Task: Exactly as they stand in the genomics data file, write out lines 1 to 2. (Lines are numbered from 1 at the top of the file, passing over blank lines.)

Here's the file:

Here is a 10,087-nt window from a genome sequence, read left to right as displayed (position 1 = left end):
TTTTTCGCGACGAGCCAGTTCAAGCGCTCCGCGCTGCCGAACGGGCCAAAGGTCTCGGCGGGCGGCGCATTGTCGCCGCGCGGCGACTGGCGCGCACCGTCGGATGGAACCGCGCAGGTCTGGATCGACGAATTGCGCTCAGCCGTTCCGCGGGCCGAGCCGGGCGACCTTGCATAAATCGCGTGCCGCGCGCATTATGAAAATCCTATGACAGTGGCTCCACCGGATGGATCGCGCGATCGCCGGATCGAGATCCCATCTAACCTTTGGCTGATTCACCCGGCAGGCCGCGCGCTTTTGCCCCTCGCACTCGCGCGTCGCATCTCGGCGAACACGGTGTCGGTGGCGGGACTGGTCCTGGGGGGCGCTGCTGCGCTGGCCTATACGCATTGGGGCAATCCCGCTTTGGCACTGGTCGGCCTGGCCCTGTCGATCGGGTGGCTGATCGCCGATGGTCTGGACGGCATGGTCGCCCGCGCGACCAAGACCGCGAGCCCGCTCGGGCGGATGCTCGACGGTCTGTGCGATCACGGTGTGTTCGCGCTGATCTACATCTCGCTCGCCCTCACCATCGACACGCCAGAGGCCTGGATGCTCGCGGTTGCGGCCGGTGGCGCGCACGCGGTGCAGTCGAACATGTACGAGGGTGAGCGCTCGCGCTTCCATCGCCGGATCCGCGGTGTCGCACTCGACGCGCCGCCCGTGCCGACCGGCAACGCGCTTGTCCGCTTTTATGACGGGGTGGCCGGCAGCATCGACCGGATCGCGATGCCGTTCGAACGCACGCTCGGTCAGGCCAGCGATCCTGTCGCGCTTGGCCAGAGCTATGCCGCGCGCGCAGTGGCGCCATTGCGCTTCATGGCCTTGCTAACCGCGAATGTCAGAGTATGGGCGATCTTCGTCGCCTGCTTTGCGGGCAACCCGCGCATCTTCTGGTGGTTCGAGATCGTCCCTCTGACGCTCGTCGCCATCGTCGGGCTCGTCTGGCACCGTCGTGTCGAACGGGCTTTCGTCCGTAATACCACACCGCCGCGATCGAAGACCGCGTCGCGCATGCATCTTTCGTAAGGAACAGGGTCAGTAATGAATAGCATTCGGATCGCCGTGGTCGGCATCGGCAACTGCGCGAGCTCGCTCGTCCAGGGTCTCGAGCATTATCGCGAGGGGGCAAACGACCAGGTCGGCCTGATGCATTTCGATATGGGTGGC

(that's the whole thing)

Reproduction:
Here is a 10,087-nt window from a genome sequence, read left to right as displayed (position 1 = left end):
TTTTTCGCGACGAGCCAGTTCAAGCGCTCCGCGCTGCCGAACGGGCCAAAGGTCTCGGCGGGCGGCGCATTGTCGCCGCGCGGCGACTGGCGCGCACCGTCGGATGGAACCGCGCAGGTCTGGATCGACGAATTGCGCTCAGCCGTTCCGCGGGCCGAGCCGGGCGACCTTGCATAAATCGCGTGCCGCGCGCATTATGAAAATCCTATGACAGTGGCTCCACCGGATGGATCGCGCGATCGCCGGATCGAGATCCCATCTAACCTTTGGCTGATTCACCCGGCAGGCCGCGCGCTTTTGCCCCTCGCACTCGCGCGTCGCATCTCGGCGAACACGGTGTCGGTGGCGGGACTGGTCCTGGGGGGCGCTGCTGCGCTGGCCTATACGCATTGGGGCAATCCCGCTTTGGCACTGGTCGGCCTGGCCCTGTCGATCGGGTGGCTGATCGCCGATGGTCTGGACGGCATGGTCGCCCGCGCGACCAAGACCGCGAGCCCGCTCGGGCGGATGCTCGACGGTCTGTGCGATCACGGTGTGTTCGCGCTGATCTACATCTCGCTCGCCCTCACCATCGACACGCCAGAGGCCTGGATGCTCGCGGTTGCGGCCGGTGGCGCGCACGCGGTGCAGTCGAACATGTACGAGGGTGAGCGCTCGCGCTTCCATCGCCGGATCCGCGGTGTCGCACTCGACGCGCCGCCCGTGCCGACCGGCAACGCGCTTGTCCGCTTTTATGACGGGGTGGCCGGCAGCATCGACCGGATCGCGATGCCGTTCGAACGCACGCTCGGTCAGGCCAGCGATCCTGTCGCGCTTGGCCAGAGCTATGCCGCGCGCGCAGTGGCGCCATTGCGCTTCATGGCCTTGCTAACCGCGAATGTCAGAGTATGGGCGATCTTCGTCGCCTGCTTTGCGGGCAACCCGCGCATCTTCTGGTGGTTCGAGATCGTCCCTCTGACGCTCGTCGCCATCGTCGGGCTCGTCTGGCACCGTCGTGTCGAACGGGCTTTCGTCCGTAATACCACACCGCCGCGATCGAAGACCGCGTCGCGCATGCATCTTTCGTAAGGAACAGGGTCAGTAATGAATAGCATTCGGATCGCCGTGGTCGGCATCGGCAACTGCGCGAGCTCGCTCGTCCAGGGTCTCGAGCATTATCGCGAGGGGGCAAACGACCAGGTCGGCCTGATGCATTTCGATATGGGTGGC